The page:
It’s a gloomy day in November. My cat is dead. Morose and thoughtful, I sit down at the piano to play — the “Funeral March,” of course; dolorous, haunting and somehow soothing.

A sunny day in June. The Royals have gone on to beat the reviled White Sox after a dramatic ninth-inning comeback. Elated, shocked beyond belief, I sit down to play the “Na, Na, Hey, Hey, Kiss Him Goodbye” song as those losers from Chicago walk off the field.

I like to stand up while playing “Arabesque.” It’s so jaunty and mad, sitting down seems like an insult to its perky brilliance. Conversely, “Bohemian Rhapsody” requires all of my attention. I sit leaning forward, frowning at the crazy notes and trying to make my hands do somersaults. Freddy Mercury, you sadistic genius!

It’s nuts. Just nuts, I tell you! A year ago, if you’d told me I’d be playing anything at all on the piano, I would have laughed until my pants were wet.

But I play, man. Every day and at all hours. I play because I’m happy and I play because I’m blue, but mostly I play because I can. For all of my life I’ve wanted to play piano, but I was daunted by the grim math of it and by all those freaky and elusive notes.

So, how did it happen? How is it that just moments ago, I was sitting on my hard little bench and pounding out a near flawless (as far as you know) page of “Ashokan Farewell?”

I’ll tell you how. Martha Flippin’ Feeley, that’s how. Behind every newborn talent is a great teacher and I’m pretty sure I have the greatest.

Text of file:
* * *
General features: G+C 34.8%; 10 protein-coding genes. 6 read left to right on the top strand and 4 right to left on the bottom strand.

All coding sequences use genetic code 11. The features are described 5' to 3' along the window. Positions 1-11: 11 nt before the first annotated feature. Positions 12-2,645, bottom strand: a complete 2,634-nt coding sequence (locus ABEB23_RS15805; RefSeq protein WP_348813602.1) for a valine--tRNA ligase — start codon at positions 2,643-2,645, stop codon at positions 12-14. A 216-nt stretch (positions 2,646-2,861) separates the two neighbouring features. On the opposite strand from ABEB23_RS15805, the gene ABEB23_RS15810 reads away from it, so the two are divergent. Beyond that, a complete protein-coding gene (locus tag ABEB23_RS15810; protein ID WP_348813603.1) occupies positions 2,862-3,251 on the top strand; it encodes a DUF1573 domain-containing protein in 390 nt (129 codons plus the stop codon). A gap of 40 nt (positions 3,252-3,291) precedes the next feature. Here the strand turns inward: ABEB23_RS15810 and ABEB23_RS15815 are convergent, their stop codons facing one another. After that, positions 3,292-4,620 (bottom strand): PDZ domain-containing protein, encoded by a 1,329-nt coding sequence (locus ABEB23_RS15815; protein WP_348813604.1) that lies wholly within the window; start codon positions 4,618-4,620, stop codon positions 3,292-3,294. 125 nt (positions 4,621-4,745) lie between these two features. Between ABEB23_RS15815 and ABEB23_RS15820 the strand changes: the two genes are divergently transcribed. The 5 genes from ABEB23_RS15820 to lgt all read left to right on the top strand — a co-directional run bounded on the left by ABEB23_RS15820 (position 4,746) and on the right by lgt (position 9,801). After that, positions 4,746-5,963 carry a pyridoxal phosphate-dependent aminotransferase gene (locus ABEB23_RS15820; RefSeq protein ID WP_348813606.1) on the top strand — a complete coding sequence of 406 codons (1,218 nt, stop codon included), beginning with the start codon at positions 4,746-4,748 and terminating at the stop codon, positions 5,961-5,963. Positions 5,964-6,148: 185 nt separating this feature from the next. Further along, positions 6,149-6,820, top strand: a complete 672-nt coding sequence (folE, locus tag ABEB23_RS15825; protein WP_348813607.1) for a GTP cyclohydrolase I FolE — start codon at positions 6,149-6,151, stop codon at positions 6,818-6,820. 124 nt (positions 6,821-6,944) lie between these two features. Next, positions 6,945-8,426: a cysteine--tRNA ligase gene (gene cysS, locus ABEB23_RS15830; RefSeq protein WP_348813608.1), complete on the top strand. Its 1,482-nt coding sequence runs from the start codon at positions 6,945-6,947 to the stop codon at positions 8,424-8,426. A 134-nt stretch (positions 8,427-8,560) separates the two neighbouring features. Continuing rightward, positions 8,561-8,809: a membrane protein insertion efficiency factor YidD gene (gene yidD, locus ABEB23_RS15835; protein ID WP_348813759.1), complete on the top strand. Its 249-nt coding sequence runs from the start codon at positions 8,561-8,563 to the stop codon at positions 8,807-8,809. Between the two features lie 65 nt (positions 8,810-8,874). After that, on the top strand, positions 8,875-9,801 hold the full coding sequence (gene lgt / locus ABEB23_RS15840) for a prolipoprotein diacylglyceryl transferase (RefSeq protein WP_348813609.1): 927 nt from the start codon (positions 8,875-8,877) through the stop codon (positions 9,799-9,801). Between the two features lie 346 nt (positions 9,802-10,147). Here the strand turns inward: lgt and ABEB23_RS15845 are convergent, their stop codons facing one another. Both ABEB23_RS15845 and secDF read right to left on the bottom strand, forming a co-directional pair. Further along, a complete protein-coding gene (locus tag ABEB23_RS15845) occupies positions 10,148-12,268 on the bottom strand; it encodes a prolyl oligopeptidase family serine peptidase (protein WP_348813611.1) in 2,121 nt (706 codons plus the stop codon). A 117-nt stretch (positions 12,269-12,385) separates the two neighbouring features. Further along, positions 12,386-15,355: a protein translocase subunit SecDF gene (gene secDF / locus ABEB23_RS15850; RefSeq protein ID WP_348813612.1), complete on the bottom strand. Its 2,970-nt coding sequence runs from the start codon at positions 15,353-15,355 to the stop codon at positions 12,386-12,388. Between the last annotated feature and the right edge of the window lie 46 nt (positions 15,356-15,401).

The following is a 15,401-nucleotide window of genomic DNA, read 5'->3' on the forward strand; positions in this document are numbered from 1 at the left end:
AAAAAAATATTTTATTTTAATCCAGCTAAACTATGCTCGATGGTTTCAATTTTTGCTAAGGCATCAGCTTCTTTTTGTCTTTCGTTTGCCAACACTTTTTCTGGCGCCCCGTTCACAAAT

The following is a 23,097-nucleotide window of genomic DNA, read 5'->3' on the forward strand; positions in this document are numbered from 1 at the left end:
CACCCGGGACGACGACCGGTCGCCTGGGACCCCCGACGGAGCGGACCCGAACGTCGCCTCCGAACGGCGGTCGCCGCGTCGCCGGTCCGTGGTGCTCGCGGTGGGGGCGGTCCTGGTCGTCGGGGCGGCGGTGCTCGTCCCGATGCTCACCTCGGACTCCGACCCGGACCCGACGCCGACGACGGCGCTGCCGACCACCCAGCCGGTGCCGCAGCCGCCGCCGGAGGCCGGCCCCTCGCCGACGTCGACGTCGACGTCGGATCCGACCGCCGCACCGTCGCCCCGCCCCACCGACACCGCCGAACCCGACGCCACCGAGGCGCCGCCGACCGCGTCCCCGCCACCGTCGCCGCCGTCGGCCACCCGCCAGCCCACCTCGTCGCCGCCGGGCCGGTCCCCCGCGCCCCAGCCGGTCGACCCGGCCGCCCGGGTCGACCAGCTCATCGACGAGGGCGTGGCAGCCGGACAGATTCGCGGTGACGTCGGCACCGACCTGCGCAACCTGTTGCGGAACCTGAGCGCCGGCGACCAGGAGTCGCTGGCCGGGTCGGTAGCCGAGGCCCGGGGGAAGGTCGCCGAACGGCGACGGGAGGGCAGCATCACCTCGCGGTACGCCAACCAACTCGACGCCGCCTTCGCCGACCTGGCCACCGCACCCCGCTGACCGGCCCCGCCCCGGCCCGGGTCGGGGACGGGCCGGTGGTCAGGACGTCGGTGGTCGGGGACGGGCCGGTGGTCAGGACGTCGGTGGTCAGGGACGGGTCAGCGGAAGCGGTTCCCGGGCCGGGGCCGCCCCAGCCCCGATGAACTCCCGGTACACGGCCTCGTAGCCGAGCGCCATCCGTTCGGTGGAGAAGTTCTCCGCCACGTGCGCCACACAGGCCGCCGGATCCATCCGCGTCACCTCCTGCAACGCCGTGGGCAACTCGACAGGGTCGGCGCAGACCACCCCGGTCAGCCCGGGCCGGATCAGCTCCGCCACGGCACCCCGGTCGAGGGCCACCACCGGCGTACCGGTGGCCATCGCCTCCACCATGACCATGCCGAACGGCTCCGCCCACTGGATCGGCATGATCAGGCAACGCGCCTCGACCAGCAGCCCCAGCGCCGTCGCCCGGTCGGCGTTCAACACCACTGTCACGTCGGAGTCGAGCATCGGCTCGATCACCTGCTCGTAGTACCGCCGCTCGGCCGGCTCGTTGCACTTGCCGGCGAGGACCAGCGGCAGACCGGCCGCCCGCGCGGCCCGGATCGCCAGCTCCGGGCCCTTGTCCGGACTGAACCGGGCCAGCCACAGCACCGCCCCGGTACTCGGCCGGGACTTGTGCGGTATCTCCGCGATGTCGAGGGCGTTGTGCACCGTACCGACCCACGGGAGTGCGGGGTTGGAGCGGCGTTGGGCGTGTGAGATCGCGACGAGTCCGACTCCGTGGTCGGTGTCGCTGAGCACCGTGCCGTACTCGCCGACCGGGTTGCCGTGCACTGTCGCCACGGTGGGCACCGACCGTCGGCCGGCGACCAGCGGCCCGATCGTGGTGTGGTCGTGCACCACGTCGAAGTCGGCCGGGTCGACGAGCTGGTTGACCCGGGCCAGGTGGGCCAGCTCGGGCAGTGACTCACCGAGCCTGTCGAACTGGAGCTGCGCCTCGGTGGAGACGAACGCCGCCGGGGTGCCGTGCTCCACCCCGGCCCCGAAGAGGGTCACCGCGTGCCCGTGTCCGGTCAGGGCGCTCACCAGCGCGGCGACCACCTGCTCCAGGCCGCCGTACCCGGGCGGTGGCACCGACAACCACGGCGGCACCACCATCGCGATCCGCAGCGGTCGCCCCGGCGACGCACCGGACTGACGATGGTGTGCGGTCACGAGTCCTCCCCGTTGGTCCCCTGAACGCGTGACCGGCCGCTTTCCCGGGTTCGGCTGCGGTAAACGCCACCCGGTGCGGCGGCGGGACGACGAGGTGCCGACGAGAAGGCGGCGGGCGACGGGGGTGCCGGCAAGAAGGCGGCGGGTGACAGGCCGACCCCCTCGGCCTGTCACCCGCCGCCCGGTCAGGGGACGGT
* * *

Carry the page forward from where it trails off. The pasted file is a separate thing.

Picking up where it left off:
A DRAMATIZATION

Martha: “Will you try to play a little “Charade” for me?”

Me: “No! I hate “Charade!” It’s too hard!” *running away and hiding under staircase*

Martha: “But you’ve been playing minuets for months now. You’ve learned new techniques. Come on out of there and you can have a cookie.

Me: *sniffle, sniffle* “What kind of cookie?”

And of course, Teach was right. Because she had kept me on a healthy diet of minuets, with the left hand playing its own melodies to accompany those on the right, the intricacies of “Charade” were no longer daunting. When I got down to playing (the cookie was chocolate chip, by the way; delicious) it came easily.

It’s freaky. It’s magic. I have two fat binders stuffed with sheet music and with Martha’s personal compositions and when I sit down to play them, it’s like yanking an ancient power right out of the sky. It’s like harnessing lightning or taming a beautiful beast that once seemed savage and unmanageable.

For me, the marvel isn’t so much that I can play, but that Martha could teach me. Believe it or not (this will stun you,) I’m not the world’s best student. I have a short attention span, a habit of fidgeting and a demand for instant gratification. Yet that one-hour chunk of time each Tuesday has become my favorite part of the week.

In those hours, Martha strings together a series of tactics and techniques, uniting them in one great WOW moment in which I seem to do the impossible. She tricks me into learning sometimes, the way the great Mr. Miyagi tricked Daniel San into glory. It’s the kind of intense self-discovering I haven’t experienced personally since learning to ice skate at 3 or learning to ride a bicycle at 19.

So, a week ago, Martha and I hit our one-year mark. She calls it my birthday and she may be on to something. A year ago, music was something I heard on the radio, not some crazy force that flew out of my fingertips. A year ago, I didn’t have the power.

And now to mark this momentous occasion, I shall play the mad and unruly “Arabesque” one more time. Stand back, my friends. Someone could lose an eye.

Mark LaFlamme is a Sun Journal staff writer. He plays the computer keys, too, and eyes have been lost. Email him at [email protected]


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